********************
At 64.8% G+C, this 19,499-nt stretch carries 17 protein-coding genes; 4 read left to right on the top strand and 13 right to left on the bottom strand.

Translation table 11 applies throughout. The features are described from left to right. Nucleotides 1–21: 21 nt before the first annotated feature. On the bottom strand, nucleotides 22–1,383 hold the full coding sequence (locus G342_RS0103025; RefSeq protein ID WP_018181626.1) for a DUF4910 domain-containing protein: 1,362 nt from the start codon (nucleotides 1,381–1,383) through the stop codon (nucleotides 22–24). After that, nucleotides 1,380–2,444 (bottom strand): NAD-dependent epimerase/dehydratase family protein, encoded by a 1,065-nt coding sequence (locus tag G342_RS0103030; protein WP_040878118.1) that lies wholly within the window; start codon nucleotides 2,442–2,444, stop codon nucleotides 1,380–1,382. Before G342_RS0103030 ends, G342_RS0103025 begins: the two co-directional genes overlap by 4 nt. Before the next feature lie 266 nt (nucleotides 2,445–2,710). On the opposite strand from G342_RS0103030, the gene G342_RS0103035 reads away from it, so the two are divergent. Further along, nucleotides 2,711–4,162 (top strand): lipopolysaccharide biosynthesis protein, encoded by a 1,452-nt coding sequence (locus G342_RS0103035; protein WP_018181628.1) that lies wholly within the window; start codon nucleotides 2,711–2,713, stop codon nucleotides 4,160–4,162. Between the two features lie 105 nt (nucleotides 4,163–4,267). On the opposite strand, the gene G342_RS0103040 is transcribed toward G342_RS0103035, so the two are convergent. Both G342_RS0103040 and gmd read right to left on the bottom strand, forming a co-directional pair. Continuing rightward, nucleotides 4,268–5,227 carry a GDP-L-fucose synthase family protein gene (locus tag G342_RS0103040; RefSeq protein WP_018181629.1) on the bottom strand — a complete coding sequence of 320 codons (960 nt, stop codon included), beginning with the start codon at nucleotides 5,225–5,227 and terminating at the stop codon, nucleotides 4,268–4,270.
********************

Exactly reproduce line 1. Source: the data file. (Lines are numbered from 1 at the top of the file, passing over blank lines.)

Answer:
At 64.8% G+C, this 19,499-nt stretch carries 17 protein-coding genes; 4 read left to right on the top strand and 13 right to left on the bottom strand.